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Lifestyles
World War II veteran graduates from college at 88
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World War II veteran graduates from college at 88

World War II veteran graduates from college at 88
Allen Fleming, 88, graduated from the University of North Georgia.

World War II veteran graduates from college at 88

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An 88-year-old World War II veteran has finally completed a lifelong dream.

On Saturday, Allen Fleming graduated from college.

Fleming was a fighter pilot and bomber in the Navy when he was younger. He then became a successful advertising executive in Florida and a father to five children. However, through all his successes, there was something Fleming still dreamed of doing – getting a college degree.

“It was a personal journey that began long ago, after the war,” Fleming said. “It was always on my heart to finish my degree, but my kids took priority, and life just always seemed to get in the way.”

In the '40s, Fleming attended four different universities while in the service but never completed his degree. His kids said they never knew he didn’t have a degree until four years ago, when he decided to go back to school.

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“I always knew it was something I needed to do,” Fleming said. “I wanted to show everyone that it’s always possible to finish your dream.”

Fleming enrolled at the University of North Georgia, which was no easy feat. Before enrolling, he had to gather all his old transcripts from the '40s. After tracking them all down across several states, he was accepted and began working toward his dream.

Fleming suffered a stroke and several health issues while attending college, but always pushed through with the help of his wife, Janet. Fleming said Janet drove him to school and carried his books to his classroom when he couldn’t do it on his own.

He said school and the assignments were a lot different than in the '40s, but there was always someone willing to help him out – especially when it came to computers and technology.

“I’ve always been a pen-and-paper man,” Fleming said.

He didn’t give that up, writing every assignment on paper before transferring it to the computer with the help of his classmates.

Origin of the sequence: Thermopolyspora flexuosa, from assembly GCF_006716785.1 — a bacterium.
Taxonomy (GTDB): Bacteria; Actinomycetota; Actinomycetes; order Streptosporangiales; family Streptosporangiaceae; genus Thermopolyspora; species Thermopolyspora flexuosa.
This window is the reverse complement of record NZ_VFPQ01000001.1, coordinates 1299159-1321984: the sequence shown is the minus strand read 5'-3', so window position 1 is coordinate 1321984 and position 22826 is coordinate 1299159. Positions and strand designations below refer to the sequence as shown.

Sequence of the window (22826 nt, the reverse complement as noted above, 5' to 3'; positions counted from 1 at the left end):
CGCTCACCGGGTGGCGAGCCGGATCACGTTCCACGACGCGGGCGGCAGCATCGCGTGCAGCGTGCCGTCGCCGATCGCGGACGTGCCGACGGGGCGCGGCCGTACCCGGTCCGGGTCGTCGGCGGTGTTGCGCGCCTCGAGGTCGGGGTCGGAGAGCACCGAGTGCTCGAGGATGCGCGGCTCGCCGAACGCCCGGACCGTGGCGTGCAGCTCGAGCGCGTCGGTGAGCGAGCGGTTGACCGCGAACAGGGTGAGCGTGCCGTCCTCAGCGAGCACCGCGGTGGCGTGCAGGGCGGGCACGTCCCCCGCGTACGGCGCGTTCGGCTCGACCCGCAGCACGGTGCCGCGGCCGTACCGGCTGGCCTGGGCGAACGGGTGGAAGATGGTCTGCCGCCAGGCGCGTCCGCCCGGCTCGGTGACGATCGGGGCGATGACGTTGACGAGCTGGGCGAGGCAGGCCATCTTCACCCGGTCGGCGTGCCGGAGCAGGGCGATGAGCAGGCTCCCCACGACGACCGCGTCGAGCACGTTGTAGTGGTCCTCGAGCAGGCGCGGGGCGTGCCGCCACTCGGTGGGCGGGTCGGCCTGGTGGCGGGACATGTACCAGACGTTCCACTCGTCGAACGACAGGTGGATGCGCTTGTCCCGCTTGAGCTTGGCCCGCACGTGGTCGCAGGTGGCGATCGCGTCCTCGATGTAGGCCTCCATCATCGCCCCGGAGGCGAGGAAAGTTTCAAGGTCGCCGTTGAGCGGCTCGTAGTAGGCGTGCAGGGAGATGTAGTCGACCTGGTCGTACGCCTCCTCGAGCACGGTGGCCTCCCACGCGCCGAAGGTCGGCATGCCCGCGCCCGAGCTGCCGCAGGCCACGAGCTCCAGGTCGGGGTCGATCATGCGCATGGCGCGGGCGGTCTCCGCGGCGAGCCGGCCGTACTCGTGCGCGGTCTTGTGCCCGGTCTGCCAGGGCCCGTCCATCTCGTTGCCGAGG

He said he didn’t enjoy the math or diagramming sentences, and he constantly cursed at his computer. Even so, he said he was always determined to finish what he started.

Four years later, on Saturday, Fleming’s wife, five children, several grandchildren and great-grandchildren watched as he walked across the stage and received his diploma for a Bachelor of Arts in English literature and a minor in journalism. His family said he received two standing ovations.

“I wasn’t nervous. I was excited and just so thankful to everyone who helped me along the way,” Fleming said.

He said the hardest part of the whole journey may have been the stairs at the end.

“I didn’t know if I was going to make it up and down the stairs to that stage,” he said.

With the help of others, Fleming not only made it onto the stage but also completed a lifelong goal.

“We are so incredibly proud of him,” said his daughter, Juli Angert. “I am a high school English teacher working on my doctorate, and my father has inspired me my entire life. He is the reason I teach.”

Fleming said that’s one of the main reasons he undertook this journey: to inspire others.

“I hope that I can inspire future generations to complete higher education,” he said.

Fleming said he was not only proud of himself but also every single person who graduated alongside him.

“This is something you can achieve. It’s never impossible,” he said.

So what’s next? Fleming said maybe a master’s degree and completing some of his other goals, such as skydiving on his 90th birthday in two years.

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